Washington is the second-largest wine-producing state in the United States and has had exponential growth over the past thirty years. Starting out with just 20 wineries in 1980, the state now is home to over 1,050 wineries and over 60,000 acres of vineyards. Just imagine these wineries and vineyards laid in amongst the Pacific Northwest with visions of outdoor escapades and fresh local fish, fruits, and vegetables. So, it would be natural to check flight prices for the perfect reset on a Washington wine country vacation.
In every area of the state, you’ll find trails, rivers, and the topography due to how the area formed eons ago—one that still affects today’s winegrowing and viticulture. Sculpted by ancient volcanic eruptions and the Ice Age Missoula Floods, Washington is undulating landscapes providing epic scenery, outdoor adventures, with soil types prime for grape growing. But where to begin?
West of the Cascades
Seattle & Puget Sound
The state is home to the Cascade Mountains that run from North to South, separating the East and the West into two distinct wine-growing locations. West of the mountain range is rainy Seattle and its luscious green outposts and coastal regions, and it’s where you’ll start after deplaning in Seattle.
No, Seattle doesn’t immediately make you think of wineries, but it is home to burgeoning growth of urban wineries and sits within the Puget Sound AVA. The AVA itself is only home to 120 acres of vine, but there’s plenty to taste. Depending on your liking, visit the famed Pike Place Market or head up the Space Needle. Check out the multiple museums and beautiful parks like Green Lake or Discovery and wander off to some of the wineries setting up shop amongst the bustling streets. You can taste some Bordeaux-style blends at Welcome Road Winery or Pine Lake Cellars in West Seattle. Or head to SoDo Urbanworks on 1st Avenue where ten wineries have set up shops for tastings. Enjoy Rhone-varietal wines from Kerloo Cellars, Rotie Cellars, and Latta Wines, or check out the other seven tasting rooms and enjoy the revived industrial district. You can spend an entire trip up the Puget Sound, finding wineries all along the way.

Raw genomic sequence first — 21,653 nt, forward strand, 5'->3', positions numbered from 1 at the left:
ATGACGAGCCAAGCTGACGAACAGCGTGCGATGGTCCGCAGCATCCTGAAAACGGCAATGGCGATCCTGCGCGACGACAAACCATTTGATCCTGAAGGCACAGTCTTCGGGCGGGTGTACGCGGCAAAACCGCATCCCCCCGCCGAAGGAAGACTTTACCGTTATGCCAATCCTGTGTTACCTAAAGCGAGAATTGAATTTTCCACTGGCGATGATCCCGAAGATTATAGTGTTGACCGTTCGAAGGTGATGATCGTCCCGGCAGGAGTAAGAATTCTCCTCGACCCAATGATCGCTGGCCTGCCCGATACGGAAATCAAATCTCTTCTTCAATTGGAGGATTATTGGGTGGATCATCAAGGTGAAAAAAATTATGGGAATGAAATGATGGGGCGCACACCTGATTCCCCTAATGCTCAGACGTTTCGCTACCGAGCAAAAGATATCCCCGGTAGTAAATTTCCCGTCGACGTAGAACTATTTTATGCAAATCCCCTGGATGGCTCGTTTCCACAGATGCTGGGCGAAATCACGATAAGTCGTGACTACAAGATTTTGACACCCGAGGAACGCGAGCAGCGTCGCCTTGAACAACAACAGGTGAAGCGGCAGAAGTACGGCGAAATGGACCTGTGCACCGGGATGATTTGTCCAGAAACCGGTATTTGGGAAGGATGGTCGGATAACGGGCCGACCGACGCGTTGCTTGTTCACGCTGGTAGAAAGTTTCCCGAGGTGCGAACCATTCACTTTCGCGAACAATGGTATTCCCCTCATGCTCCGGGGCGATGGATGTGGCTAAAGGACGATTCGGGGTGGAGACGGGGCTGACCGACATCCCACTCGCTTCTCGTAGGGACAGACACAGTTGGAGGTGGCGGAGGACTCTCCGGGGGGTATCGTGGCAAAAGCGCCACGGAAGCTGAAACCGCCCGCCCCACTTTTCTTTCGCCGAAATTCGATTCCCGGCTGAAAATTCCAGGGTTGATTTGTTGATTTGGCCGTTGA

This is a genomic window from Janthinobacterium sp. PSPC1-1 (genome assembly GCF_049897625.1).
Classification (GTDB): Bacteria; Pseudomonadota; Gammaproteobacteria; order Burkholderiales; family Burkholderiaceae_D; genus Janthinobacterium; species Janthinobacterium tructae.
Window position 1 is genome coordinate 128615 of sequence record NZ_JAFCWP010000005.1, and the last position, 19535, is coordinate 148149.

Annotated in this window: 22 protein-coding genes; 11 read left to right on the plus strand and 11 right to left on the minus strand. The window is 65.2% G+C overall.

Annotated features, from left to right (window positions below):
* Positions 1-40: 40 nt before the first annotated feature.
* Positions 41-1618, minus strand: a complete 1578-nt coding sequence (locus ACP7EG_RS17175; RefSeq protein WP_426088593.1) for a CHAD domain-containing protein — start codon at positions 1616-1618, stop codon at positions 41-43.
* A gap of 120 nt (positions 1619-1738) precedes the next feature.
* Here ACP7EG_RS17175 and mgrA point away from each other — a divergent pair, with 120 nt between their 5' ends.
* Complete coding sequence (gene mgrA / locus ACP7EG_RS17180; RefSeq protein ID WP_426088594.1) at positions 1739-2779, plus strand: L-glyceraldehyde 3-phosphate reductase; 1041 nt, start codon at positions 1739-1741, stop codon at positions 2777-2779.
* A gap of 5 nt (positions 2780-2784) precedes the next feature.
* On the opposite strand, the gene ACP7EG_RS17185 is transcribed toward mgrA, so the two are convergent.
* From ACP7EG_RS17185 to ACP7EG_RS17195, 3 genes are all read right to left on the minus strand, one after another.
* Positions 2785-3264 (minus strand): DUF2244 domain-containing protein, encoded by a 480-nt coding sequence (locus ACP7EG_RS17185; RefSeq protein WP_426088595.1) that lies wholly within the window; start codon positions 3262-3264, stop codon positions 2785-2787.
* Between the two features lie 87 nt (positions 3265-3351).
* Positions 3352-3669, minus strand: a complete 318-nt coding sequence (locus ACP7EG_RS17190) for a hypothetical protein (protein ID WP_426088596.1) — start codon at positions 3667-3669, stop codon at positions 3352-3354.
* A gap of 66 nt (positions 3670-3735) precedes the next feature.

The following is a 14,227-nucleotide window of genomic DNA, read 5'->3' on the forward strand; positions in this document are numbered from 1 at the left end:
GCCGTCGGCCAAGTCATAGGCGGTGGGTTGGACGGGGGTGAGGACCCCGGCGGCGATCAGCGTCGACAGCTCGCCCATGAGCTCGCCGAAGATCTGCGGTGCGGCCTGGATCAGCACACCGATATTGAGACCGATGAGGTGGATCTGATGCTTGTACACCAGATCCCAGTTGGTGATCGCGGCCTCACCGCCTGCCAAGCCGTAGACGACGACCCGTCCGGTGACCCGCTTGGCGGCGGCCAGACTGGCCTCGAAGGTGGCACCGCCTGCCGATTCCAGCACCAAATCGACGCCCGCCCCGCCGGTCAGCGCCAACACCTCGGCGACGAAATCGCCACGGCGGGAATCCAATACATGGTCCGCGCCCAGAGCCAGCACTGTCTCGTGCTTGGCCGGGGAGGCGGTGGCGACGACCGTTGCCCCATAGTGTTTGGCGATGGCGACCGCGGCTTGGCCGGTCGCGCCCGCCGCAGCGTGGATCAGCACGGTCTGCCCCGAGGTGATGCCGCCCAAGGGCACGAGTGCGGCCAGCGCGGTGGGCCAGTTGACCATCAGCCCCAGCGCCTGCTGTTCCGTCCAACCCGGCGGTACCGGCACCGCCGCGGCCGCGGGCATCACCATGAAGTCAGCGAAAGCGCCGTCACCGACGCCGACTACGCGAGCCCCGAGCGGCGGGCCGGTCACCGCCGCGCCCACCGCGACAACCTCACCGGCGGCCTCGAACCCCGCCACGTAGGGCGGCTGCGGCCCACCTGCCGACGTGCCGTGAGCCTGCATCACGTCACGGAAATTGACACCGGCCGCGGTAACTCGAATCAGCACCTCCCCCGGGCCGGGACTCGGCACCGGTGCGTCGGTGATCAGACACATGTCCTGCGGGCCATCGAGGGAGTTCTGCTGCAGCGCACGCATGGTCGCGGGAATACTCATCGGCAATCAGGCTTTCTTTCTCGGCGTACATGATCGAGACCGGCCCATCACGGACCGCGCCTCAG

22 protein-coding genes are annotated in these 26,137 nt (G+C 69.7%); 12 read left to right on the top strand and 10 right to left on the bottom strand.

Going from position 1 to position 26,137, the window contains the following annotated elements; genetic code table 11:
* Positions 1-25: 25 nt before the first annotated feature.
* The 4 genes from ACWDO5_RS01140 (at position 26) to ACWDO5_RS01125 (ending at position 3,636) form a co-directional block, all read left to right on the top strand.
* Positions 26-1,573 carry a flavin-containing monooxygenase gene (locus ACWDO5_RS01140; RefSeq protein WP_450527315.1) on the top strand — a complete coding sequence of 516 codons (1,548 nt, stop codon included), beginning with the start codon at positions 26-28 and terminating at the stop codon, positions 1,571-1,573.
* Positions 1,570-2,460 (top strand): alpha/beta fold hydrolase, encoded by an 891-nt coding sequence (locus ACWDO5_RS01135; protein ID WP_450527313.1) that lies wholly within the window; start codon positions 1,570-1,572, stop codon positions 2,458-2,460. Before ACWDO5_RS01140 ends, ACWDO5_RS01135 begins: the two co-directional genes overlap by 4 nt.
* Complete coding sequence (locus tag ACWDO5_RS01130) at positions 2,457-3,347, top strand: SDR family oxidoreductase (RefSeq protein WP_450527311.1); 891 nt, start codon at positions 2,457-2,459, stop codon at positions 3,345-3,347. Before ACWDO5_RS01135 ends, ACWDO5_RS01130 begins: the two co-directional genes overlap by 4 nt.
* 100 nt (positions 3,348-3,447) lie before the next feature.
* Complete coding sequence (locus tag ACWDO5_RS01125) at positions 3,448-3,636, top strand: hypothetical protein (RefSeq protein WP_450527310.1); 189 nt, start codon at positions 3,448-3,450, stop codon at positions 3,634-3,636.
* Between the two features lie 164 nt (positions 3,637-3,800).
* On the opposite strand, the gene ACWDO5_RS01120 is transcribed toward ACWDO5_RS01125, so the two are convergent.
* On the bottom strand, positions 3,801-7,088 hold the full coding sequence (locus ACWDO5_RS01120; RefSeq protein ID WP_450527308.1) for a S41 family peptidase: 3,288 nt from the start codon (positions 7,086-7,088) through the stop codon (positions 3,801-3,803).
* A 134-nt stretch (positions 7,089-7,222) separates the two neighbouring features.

To explore the Puget Sound AVA and West of the Cascades, Woodinville is 30 minutes north of Seattle and has emerged as a more rural hub for the 130-plus wineries surrounding the area. The town sits on the Sammamish River and has waterfront parks to leisure away in. Woodinville is home to the behemoth of Chateau Ste. Michelle, with the state’s earliest vines, and their grounds are not to be missed. Two districts are home to clusters of tasting rooms. The Hollywood District is home to Alexandria Nicole Cellars, the Syrahs and Bordeaux varieties from àMaurice, and Maryhill. In the Warehouse District, take yourself on a female-owned winery tour and hit up Adrice, Damsel, and Warr-King. Erik Segelbaum, Advanced Sommelier and founder of SOMLYAY hospitality consulting, has a few gems in the area including the French-style wines of DeLille and Adam’s Bench situated “down a beautiful wooden drive, it’s a wine haven. However, you’d better get there quickly as they are about to open a new tasting room in Woodin Creek, and don’t forget to ask how the winery got its name. You might even get to sit on the bench!” There are also plenty of breweries and cideries to refresh the palate if needed or head to the Woodinville Whiskey Co. for something stronger.
Columbia Gorge & Southwest
Southwest Washington, near the border of Oregon, is home to over 50 wineries in the Columbia Gorge AVA. Stay in Vancouver and here experience the idyllic ideas of the Pacific Northwest. This is one of the coolest appellations and stays East of the Cascades. Naturally, you can find white varieties like Chardonnay or Riesling or sample some of the thinner-skinned red varieties. Try the Gewurztraminer and Pinot Noirs at Phelps Creek, or head to Syncline to try their Gamay. Then, head east and make a stop in Lyle to visit COR Cellars or try the natural-style wines of Tetrahedron Wines.